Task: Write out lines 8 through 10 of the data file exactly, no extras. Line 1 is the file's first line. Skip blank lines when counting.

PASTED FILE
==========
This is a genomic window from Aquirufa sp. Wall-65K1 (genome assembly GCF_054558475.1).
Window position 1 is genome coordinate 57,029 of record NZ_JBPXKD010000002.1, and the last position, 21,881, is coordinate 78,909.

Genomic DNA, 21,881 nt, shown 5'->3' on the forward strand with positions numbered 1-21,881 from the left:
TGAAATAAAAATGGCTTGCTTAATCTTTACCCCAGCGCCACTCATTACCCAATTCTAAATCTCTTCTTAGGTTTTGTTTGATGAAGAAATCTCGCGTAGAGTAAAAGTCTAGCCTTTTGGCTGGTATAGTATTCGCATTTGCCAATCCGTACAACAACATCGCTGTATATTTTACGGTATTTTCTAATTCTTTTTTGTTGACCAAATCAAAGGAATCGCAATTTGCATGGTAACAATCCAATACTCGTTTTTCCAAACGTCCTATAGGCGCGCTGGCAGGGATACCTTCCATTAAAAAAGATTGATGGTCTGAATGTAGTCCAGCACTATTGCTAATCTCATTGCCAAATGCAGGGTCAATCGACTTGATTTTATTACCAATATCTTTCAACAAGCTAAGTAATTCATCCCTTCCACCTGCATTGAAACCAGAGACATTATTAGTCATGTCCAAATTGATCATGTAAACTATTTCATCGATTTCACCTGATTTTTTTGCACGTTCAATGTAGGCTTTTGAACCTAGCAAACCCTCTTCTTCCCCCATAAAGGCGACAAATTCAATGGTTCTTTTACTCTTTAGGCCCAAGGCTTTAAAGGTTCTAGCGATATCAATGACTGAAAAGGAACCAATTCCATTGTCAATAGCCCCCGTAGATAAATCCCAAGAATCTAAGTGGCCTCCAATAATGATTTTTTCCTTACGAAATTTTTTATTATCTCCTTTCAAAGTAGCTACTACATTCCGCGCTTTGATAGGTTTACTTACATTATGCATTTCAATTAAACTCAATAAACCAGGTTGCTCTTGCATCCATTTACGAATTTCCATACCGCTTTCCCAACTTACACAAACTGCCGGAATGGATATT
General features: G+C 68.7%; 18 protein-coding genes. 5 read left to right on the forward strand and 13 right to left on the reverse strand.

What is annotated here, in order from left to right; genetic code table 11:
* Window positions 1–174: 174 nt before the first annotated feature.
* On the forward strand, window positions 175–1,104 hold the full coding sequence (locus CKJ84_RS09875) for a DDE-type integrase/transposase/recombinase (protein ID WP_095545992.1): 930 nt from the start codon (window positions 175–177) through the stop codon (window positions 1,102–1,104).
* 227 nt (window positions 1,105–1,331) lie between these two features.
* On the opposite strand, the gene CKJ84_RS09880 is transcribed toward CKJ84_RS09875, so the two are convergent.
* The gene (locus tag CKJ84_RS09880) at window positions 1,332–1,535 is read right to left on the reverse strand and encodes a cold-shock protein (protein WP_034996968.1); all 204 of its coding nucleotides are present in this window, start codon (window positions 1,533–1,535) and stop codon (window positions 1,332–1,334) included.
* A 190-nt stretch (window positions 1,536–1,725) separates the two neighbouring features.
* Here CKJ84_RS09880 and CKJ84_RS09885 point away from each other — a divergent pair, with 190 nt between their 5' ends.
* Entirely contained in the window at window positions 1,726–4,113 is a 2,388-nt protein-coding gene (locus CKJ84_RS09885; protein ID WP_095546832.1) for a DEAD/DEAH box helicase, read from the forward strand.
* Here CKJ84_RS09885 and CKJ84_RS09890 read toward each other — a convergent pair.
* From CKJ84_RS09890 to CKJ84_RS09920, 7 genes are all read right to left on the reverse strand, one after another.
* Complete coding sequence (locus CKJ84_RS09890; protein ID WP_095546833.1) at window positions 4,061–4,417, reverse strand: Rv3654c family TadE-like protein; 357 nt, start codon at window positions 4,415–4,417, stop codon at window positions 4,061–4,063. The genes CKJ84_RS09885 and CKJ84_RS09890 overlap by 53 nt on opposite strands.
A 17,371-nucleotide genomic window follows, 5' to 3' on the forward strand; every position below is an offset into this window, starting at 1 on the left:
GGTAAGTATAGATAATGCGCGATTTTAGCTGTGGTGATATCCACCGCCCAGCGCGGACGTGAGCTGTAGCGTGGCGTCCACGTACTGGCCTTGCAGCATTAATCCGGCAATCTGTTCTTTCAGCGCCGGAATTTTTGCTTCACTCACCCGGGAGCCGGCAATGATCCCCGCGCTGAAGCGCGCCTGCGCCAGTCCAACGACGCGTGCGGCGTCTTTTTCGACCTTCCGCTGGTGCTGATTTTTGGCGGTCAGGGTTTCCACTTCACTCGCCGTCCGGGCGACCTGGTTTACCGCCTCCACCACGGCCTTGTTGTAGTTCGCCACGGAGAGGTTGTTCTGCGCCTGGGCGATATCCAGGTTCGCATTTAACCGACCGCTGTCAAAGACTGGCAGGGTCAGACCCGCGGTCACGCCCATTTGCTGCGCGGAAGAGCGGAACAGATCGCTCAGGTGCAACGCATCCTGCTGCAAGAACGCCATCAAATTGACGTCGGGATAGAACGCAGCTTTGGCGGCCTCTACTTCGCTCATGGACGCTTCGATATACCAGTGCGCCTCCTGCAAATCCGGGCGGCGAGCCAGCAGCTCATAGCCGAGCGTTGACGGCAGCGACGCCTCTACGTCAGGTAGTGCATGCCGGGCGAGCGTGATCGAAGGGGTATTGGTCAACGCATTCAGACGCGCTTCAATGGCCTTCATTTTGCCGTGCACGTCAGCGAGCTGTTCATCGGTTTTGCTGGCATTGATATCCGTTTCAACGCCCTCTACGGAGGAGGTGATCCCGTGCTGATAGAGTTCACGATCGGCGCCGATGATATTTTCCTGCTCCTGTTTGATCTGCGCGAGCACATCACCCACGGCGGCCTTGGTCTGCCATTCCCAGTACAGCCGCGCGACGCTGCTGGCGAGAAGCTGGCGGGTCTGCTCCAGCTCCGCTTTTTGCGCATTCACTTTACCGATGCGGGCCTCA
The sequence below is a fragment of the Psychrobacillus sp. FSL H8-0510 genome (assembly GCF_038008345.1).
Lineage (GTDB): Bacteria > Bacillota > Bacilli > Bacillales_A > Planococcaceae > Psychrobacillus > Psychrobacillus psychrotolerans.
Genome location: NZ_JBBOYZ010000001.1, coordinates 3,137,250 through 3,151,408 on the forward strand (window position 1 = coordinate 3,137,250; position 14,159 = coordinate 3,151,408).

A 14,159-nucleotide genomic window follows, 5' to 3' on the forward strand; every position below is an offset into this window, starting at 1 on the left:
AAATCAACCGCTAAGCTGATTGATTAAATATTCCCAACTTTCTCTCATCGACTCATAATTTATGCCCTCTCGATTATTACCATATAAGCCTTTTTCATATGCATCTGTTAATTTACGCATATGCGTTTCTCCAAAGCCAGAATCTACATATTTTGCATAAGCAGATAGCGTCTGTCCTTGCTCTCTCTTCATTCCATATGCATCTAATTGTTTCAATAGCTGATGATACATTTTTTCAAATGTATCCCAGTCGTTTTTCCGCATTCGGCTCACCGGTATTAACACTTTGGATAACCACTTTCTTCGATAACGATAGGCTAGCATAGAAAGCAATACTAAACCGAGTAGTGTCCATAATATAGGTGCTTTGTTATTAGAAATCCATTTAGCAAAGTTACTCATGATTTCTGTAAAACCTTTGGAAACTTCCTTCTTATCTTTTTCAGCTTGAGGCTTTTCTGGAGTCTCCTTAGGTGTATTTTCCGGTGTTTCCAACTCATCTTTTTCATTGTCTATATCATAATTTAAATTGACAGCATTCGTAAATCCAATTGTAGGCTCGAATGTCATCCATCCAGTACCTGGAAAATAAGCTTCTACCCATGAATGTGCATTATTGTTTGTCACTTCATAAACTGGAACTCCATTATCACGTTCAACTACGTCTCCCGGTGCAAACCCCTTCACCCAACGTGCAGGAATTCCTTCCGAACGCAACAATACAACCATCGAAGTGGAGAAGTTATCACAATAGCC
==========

* On the forward strand, window positions 175–1,104 hold the full coding sequence (locus CKJ84_RS09875) for a DDE-type integrase/transposase/recombinase (protein ID WP_095545992.1): 930 nt from the start codon (window positions 175–177) through the stop codon (window positions 1,102–1,104).
* 227 nt (window positions 1,105–1,331) lie between these two features.
* On the opposite strand, the gene CKJ84_RS09880 is transcribed toward CKJ84_RS09875, so the two are convergent.